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Former DHS disinformation czar Nina Jankowicz registers as foreign agent, goes to work countering 'gendered disinfo' overseas

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Nina Jankowicz was President Joe Biden's controversial pick to lead the Department of Homeland Security's Disinformation Governance Board for the entirety of its three-week existence. Undaunted in her desire to become a state-funded arbiter of truth, the 33-year-old self-described "Mary Poppins of disinformation" is now registered as a foreign agent so that she can combat undesirable speech abroad.

What are the disinformation-free details?

Jankowicz, who previously suggested the Hunter Biden laptop story was part of a Russian disinformation campaign, announced on Sept. 23 that she would be working with an organization allegedly "dedicated to protecting democracy, peace, and truth."

That organization, the Centre for Information Resilience (CIR), is a U.K.-based nonprofit founded by British citizen Adam Rutland and U.K.-U.S. national Ross Burley, which claims to focus on "countering disinformation & exposing human rights abuses."

The CIR is financed in part by grants from the U.K. government, including the Foreign, Commonwealth & Development Office.

According to foreign agent registration documents dated Nov. 17, in this new role Jankowicz "supervises research, executes business strategy, oversees the establishment of CIR's research, communicates with the media, and briefs individuals and officials on CIR's research."

The registration documents also indicated that Jankowicz will receive £450 for 12 months and be expected to act as an ambassador for the foreign organization "on the Hill, within the Federal Government, media, among tech companies / Silicon Valley, on "K Street", and among potential philanthropic organisations."

Managing disinformation overseas

The CIR suggested on Twitter that Jankowicz would lead the CIR's efforts in countering "hostile state efforts to distort the information space" and that she would be launching the Hypatia Project.

Citing claims that Vice President Kamala Harris "slept her way to the top" as an example of "online abuse and lies," Jankowicz's London-based Hypatia Project will target so-called gendered disinformation, defined as a "subset of online gendered abuse that uses false or misleading gender and sex-based narratives against women, often with some degree of coordination, aimed at deterring women from participating in the public sphere."

While various politicians and female leaders are referenced on the project's site as examples of female women who have faced swatting attacks, online abuse, or denigration by fellow politicians, not one American conservative or Republican is named.

The Hypatia Project will "advocate for private and public sector policy solutions to make the internet ... safer and more civil for everyone" and "document the relationship between gendered disinformation and coordinated hostile state activity online."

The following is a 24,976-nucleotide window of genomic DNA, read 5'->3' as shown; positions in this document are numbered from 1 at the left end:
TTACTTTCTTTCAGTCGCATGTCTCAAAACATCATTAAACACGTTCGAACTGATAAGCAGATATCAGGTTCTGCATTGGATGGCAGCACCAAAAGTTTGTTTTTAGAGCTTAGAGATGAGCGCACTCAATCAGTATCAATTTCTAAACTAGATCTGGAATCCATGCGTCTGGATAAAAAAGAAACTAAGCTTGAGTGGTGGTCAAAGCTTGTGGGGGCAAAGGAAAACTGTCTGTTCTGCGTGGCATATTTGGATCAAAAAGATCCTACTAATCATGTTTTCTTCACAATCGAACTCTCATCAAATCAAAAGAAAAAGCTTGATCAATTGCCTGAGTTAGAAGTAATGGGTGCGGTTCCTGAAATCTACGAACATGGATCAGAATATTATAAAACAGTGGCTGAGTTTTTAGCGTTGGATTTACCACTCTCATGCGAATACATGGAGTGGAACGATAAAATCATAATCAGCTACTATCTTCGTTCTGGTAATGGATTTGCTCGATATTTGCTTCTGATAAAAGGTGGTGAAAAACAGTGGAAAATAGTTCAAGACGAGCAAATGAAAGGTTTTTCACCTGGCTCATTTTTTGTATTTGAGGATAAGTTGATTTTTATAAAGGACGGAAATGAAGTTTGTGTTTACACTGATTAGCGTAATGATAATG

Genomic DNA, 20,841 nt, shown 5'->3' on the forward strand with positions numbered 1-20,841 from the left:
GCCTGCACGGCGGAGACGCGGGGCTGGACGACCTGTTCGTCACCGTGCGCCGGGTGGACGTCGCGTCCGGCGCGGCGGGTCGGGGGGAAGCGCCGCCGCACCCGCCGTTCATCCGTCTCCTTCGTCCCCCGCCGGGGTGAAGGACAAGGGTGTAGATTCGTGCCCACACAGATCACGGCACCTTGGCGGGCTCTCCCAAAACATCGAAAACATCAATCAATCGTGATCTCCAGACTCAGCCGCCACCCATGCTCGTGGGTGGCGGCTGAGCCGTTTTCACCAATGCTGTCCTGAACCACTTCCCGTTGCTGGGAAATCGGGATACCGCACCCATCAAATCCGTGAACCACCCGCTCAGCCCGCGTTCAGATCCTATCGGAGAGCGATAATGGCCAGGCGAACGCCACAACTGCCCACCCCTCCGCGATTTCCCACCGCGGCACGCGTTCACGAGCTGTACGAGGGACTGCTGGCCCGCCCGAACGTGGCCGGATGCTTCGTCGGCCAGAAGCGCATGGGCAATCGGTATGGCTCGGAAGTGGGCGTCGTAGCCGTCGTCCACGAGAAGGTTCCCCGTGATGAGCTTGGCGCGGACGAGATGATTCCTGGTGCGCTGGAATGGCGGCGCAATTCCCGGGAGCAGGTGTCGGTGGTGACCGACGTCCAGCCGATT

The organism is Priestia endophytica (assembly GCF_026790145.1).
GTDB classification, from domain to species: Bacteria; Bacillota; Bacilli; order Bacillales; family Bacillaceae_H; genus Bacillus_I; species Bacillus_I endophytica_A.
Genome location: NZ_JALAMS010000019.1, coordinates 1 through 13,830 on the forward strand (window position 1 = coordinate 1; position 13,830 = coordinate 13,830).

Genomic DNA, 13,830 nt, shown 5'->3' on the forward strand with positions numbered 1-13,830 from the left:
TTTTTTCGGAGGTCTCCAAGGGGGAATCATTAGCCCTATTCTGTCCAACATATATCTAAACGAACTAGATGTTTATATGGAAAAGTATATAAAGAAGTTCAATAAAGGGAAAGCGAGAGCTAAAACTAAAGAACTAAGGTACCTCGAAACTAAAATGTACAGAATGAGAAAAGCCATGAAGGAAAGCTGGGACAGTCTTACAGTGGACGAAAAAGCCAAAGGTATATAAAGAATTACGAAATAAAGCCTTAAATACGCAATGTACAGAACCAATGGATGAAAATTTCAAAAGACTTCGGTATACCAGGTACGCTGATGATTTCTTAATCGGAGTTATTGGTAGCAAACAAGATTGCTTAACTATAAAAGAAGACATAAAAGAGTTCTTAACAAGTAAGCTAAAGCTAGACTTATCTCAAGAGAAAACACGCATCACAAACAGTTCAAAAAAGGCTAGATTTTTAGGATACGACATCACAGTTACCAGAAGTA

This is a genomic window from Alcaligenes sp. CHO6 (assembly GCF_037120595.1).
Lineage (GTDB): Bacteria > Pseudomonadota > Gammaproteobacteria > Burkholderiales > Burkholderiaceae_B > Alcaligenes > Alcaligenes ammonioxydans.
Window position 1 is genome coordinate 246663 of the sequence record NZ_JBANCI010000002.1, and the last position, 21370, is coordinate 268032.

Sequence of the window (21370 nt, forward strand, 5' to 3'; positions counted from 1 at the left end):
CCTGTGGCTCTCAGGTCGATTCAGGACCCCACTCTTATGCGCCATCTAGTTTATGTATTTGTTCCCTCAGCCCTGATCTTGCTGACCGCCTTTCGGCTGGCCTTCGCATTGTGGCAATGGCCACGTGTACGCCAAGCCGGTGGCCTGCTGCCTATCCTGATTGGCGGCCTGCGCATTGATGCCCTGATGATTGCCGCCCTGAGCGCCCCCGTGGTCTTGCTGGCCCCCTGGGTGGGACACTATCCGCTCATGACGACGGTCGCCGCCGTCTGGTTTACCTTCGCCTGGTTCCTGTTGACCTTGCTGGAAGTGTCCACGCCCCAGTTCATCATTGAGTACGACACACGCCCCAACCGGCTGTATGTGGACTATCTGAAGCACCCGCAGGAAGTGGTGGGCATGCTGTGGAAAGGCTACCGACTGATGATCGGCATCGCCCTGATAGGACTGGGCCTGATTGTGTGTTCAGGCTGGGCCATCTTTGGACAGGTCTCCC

Managing disinformation at home

Jankowicz, an advocate for de-platforming former President Donald Trump, was previously executive director of the DHS' Disinformation Governance Board, which was announced on April 27. She did not last long in the role.

The board was "paused" three weeks later, culminating in its demise and with Jankowicz's resignation on May 18.

The board had been likened to the Ministry of Truth in George Orwell's dystopian novel "1984" and faced significant opposition.

Sen. Tom Cotton (R-Ark.) tweeted, "The Federal Government has no business creating a Ministry of Truth. The Department of Homeland Security's "Disinformation Board" is unconstitutional and unamerican, and I'll be introducing a bill to defund it."

Rep. Andrew Clyde (R-Ga.) called Jankowicz a "political hack" and tweeted that the board was "seriously dangerous and wholly unconstitutional."

Rep. Elise Stefanik (R-N.Y.) similarly denounced the board, tweeting, "The Biden administration just took one more step towards Communism. DHS’ 'Ministry of Truth' is a crackdown on our Constitutional right to Free Speech."

An opinion piece published in the Wall Street Journal pointed out that in "a twist too implausible for fiction, the abbreviation [for the board] is DGB, one letter off from KGB. ... The incentives are clear. Truth experts at the DGB will proclaim grave threats around every turn even when any 'threats' are minor to nonexistent."

Taylor Lorenz, writing for the Washington Post, suggested that the widespread concern over the disinformation board's potential for abuse was itself a "textbook disinformation campaign."

Although arguing that the board was not intended to police speech, Lorenz quoted a Hill staffer who said, "Nina's role was to come up with strategies for the department to counter this type of campaign" — to counter criticism of the government.

Jankowicz, denied the opportunity to seek out such "threats" with the DGB, said in a statement obtained by Insider, "With the Board's work paused and its future uncertain, and [sic] I have decided to leave DHS to return to my work in the public sphere. ... It is deeply disappointing that mischaracterizations of the Board became a distraction from the Department's vital work."

Given Jankowicz's registration as a foreign agent and new role, it would appear "Marry Poppins" is back in London.

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